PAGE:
For this example, let’s pretend that you want to rename a directory beginning with “temp” on your filesystem to “directory”.

The first part of the command will locate where your directory is located.

$ find . -depth -type d -name "temp"

./temp

Now that you know where your directory is, you can rename it by using the “execdir” option and the “mv” command.

$ find . -depth -type d -name temp -execdir mv {} directory \;

Rename Multiple Directories using Bash

As described in our previous tutorials, the Bash scripting language can also be used in order to rename multiple directories on your filesystem.

To rename multiple directories on Linux, create a new script file and use the “mv” command in a “for” loop to iterate over directories.

#!/bin/bash

# Takes directory entries specified and renames them using the pattern provided.

for directory in *
do
    if [ -d "$directory" ]
    then
      mv "${directory}" "${directory}_temp" || echo 'Could not rename '"$directory"''
    fi
done

Save this script as “change_name” and add it to your PATH environment variable if you want to use it on your entire system.

In this script, we are listing all the files and directories that are located in the current working folder (where the script is located).

We are testing if the entry is a directory and if the directory exists using the “-d” option.

Then, if the directory exists, it is renamed to have a “_temp” extension at the end. Feel free to customize this line in order to rename the directories however you want them to be renamed.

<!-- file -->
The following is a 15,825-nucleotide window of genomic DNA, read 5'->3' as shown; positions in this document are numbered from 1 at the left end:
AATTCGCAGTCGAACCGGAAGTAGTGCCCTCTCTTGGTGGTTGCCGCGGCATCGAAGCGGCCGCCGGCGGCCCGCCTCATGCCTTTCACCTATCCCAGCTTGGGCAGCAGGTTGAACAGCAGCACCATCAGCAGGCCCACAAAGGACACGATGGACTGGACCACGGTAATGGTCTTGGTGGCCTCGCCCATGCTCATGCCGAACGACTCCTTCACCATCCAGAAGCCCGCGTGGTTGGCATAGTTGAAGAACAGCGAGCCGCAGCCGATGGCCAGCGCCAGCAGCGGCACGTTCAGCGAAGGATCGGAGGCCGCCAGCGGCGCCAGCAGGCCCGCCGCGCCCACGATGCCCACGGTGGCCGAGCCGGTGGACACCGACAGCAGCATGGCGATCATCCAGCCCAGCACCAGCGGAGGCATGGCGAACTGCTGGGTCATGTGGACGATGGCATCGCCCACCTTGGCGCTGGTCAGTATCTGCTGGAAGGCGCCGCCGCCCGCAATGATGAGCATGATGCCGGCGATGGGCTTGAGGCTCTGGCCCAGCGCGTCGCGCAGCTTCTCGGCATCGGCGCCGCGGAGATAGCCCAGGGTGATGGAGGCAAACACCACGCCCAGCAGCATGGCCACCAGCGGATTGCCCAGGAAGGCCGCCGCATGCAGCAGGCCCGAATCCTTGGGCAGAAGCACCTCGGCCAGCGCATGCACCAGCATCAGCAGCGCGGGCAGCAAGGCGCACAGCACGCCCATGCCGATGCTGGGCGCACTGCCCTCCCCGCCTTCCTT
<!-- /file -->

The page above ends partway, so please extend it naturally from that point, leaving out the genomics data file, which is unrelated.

$ ls

folder1/  folder2/

$ change_name

$ ls 

folder1_temp/  folder2_temp

Congratulations, you just renamed directories using a Bash script on Linux.

Rename Directories using rename

Instead of using the “mv” command, you can use a dedicated built-in command, however this command may not be directly available on your distribution.

In order to rename directories on Linux, use “rename” with how you want the files to be renamed as well as the target directory.

$ rename <expression> <directory>

As an example, let’s say that you want to rename all your directories written in uppercases to directories names in lowercase letters.

In order to rename those directories, you would run the following command

$ rename 'y/A-Z/a-z/' *

$ ls -l 

drwxrwxr-x 2 user user 4096 Dec 21 02:26 a_temp
drwxrwxr-x 2 user user 4096 Dec 21 02:26 b_temp

Filtering directories to be renamed

In some cases, you may want to rename only a few directories using the rename command.

In order to achieve that, you essentially have two options :

  • Use wildcards in order to filter directories to be renamed.

For example, if you want to rename directories ending with a given string, you would run the following command.

$ rename 'y/_html/_temp/' *
The syntax used by the rename command is the same one as the sed command : you can use this reference to have more information about this syntax.
  • Use input redirection in order to filter directories to be renamed
$ ls -d *_html | rename 'y/*_html/*_temp/'

When using one of those two options, your folders will be renamed to have a “_temp” extension.

$ ls -l

drwxrwxr-x 2 user user 4096 Dec 21 02:42 a_temp
drwxrwxr-x 2 user user 4096 Dec 21 02:42 b_temp

Awesome, you successfully renamed your directories using the rename command!

Conclusion

In this tutorial, you learnt all the ways of renaming directories on Linux, the most common way being the “mv” command.

You also learnt that it is possible to rename directories using the “find” command in order to locate your directories or by using the rename command (that may not be directly available on your system by default).

If you are interested in Linux System Administration, we have a complete section dedicated to it on the website, so make sure to check it out!